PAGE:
Researchers Find Bone Recession, Volume Loss Affect Facial Aging

Posted on January 5, 2011 | by

Researchers at the Harvard, Standford and the University of Rochester recently found that, in addition to facial fat and collagen depletion that cause wrinkles and sagging as we age, gradual volume loss in the bones also contributes to facial aging.

This “milestone” study, according to American Society of Plastic Surgeons President Dr. Phil Haeck, brings surgeons one step closer to understanding why skin tightening alone with procedures such as a facelifteyelid lift or brow lift may not be enough to restore a youthful appearance.

“The original thought was that skin goes through changes, such as a loss of elasticity and fat, so the primary approach to facial rejuvenation was skin tightening procedures,” study co-author Dr. Robert Shaw Jr. told HealthDay News.

“But a lot of faces never looked like they did when they were younger. Patients bring in pictures and say they want to go back to that look, but they can never really go back to that look just by tightening their skin alone. If there are changes to those underlying structures it’s going to change the appearance of how the skin looks.”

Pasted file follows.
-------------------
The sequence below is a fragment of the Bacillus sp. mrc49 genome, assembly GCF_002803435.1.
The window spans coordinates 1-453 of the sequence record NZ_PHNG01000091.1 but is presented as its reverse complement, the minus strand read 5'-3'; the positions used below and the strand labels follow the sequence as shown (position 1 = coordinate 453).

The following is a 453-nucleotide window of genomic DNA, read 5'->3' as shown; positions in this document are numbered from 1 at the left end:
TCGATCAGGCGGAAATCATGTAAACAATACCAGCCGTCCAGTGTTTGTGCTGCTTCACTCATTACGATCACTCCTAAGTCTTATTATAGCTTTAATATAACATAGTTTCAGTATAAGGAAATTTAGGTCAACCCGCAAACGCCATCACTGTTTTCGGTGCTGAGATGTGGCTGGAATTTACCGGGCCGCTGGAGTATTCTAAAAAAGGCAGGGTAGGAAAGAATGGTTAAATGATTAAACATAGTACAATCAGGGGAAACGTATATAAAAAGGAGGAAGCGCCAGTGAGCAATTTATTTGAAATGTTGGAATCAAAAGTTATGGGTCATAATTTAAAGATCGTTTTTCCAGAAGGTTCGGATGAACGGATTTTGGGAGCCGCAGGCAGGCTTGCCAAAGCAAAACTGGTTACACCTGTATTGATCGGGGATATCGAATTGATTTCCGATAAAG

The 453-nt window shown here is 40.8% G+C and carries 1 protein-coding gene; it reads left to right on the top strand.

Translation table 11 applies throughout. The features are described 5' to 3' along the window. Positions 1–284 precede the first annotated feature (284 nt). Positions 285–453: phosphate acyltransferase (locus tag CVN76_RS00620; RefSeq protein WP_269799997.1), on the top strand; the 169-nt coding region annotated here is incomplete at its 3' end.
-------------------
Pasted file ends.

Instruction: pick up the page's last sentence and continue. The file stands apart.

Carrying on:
According to the study, which is published in the January issue of Plastic and Reconstructive Surgery, bone loss and recession is most pronounced in women over 40 and men over 65. Study authors performed CT scans on 120 Caucasian patients (60 men and 60 women) split into three age categories—20-40 years, 41-64 years and 65 years and older.

“We saw changes around the eye, and then in the cheek area and in the jaw,” study co-author Dr. Howard Langstein told NPR. “And if you think about it, it kind of makes sense. When people age, the eyes appear hollow, deep-set. And, in fact, that’s what we found. The cheek bones right beneath the eye socket descend somewhat and come back in. As a result, they don’t give as much support to the lower eyelid.”

Langstein also said that chin recession and thinning of the jawbone were also major contributors to facial aging, explaining the slack-jawed appearance of some of the study’s oldest participants.

To combat the effects of bone loss on facial aging, Dr. Shaw suggest combining skin tightening with other cosmetic procedures designed to restore the facial structure, such as fat grafting, injections with fillers like Radiesse or Sculptra and facial implants for the chin, cheeks and jaw.

“It’s not ever possible to bring someone back to how they looked when they were 20 years old, but adding volume back to the face can improve results for some patients,” says Dr. Shaw.

Since bones makeup the underlying structure of the skin and provide a sort of scaffold to support facial tissues, the study results are no surprise to cosmetic surgeons.

“It’s one of those things that, in retrospect, you sort of say, ‘Duh, I should have known that!’” says Dr. Langstein. “Nothing stays the same on the body. Everything ages.”